Cardiac output (Q) is the amount of blood pumped by the heart per minute. This is a very important value for cardiologists and exercise physiologists when coming up with a successful course of action for their patients.
However, you don’t have to be a healthcare professional or a cardiac patient to benefit from knowing what your cardiac output is. It’s always a good idea to know as much about your body’s status quo as possible.
The cardiac output formula is Q = Heart rate (HR) x Stroke volume (SV).
If you’re unaware of what stroke volume is, it’s just the volume of blood pumped from the left ventricle per beat. It makes sense that you would multiply this value by your HR to get your cardiac output, as cardiac output is the amount of blood pumped by the heart per minute.
Read on below for more awesome info on the cardiac output formula and why it’s important!
How does exercise affect cardiac output?
As you exercise, your HR increases and your SV increases. Thus, causing cardiac output to increase as well. See, during exercise there’s a decrease in peripheral resistance mainly due to the dilation of vessels supplying skeletal muscles.
It’s important to note here that the effective reduction in resistance is not as great as the effective increase in cardiac output. This is essentially why mean arterial pressure increases during exercise.
Both aerobic and anaerobic exercise are very helpful for improving heart health. They both affect the heart differently. For instance, aerobic or endurance exercise will actually increase the size of the left ventricle in the heart. This increased size of the ventricle will allow it to fill up with more blood during diastole. Anaerobic exercise will actually increase the thickness of the left ventricle, allowing the heart to forcefully pump out more blood.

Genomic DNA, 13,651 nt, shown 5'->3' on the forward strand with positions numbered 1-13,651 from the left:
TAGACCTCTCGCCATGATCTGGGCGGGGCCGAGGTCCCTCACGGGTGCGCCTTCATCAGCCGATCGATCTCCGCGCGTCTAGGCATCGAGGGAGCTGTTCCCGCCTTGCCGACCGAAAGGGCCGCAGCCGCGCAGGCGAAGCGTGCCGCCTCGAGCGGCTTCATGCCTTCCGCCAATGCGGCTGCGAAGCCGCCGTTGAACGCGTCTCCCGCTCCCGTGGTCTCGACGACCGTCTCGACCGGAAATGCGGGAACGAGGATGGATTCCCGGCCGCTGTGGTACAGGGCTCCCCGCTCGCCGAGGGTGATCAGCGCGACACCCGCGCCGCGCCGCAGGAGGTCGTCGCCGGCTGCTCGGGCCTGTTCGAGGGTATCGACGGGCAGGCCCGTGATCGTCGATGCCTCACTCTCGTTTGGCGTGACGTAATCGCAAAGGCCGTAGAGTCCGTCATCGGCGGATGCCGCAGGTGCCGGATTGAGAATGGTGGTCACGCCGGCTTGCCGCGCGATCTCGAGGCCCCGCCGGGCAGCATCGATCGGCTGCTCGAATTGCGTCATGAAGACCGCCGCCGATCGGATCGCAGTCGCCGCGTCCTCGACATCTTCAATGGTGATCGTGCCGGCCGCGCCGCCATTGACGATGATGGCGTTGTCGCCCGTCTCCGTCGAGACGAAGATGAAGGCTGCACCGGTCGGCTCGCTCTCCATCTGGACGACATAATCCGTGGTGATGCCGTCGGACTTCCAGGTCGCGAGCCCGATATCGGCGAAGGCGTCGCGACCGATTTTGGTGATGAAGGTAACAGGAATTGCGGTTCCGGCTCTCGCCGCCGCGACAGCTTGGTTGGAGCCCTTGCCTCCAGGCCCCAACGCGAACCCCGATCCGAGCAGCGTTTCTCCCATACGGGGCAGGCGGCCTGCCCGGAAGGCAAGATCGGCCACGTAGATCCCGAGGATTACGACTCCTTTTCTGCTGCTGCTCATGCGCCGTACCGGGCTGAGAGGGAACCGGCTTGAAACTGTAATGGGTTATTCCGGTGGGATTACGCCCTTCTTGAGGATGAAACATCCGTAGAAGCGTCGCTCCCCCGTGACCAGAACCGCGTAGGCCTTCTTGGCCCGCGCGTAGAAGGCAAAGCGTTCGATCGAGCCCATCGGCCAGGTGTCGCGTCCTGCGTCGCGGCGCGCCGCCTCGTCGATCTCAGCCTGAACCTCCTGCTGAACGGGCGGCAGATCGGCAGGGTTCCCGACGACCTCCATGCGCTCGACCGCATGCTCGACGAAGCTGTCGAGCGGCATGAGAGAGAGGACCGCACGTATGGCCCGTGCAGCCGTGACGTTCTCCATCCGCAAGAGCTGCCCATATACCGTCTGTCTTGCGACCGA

How can diet affect cardiac output?
If your arteries are full of plaque then your RBC’s can’t flow through at their normal rate. This can be a huge problem for you if you’re engaging in any type of exercise or activity where your HR will increase. Cleaning up your diet is one of the first things that your doctor or dietitian would encourage you to do.
Decreasing your salt intake as well as saturated/trans fats should greatly improve your cardiac output. Eating less processed foods and more fruits, vegetables, and fish is the right way to go!
Making even small improvements to your exercise routine and diet can acquire a lot of goodwill toward your health and well being. You’ll definitely want to talk to your doctor first to ensure that you’re put on the path to success early on.
Who uses the cardiac output formula?
Cardiologists, nurses, cardiac rehab technicians, exercise physiologists and many other health care professionals use the cardiac output formula to help create a plan of action for their patients.
Besides healthcare professionals, college students interested in exercise science or exercise physiology can also benefit form obtaining this knowledge as they’ll probably need to be familiar with it as they continue on with their studies.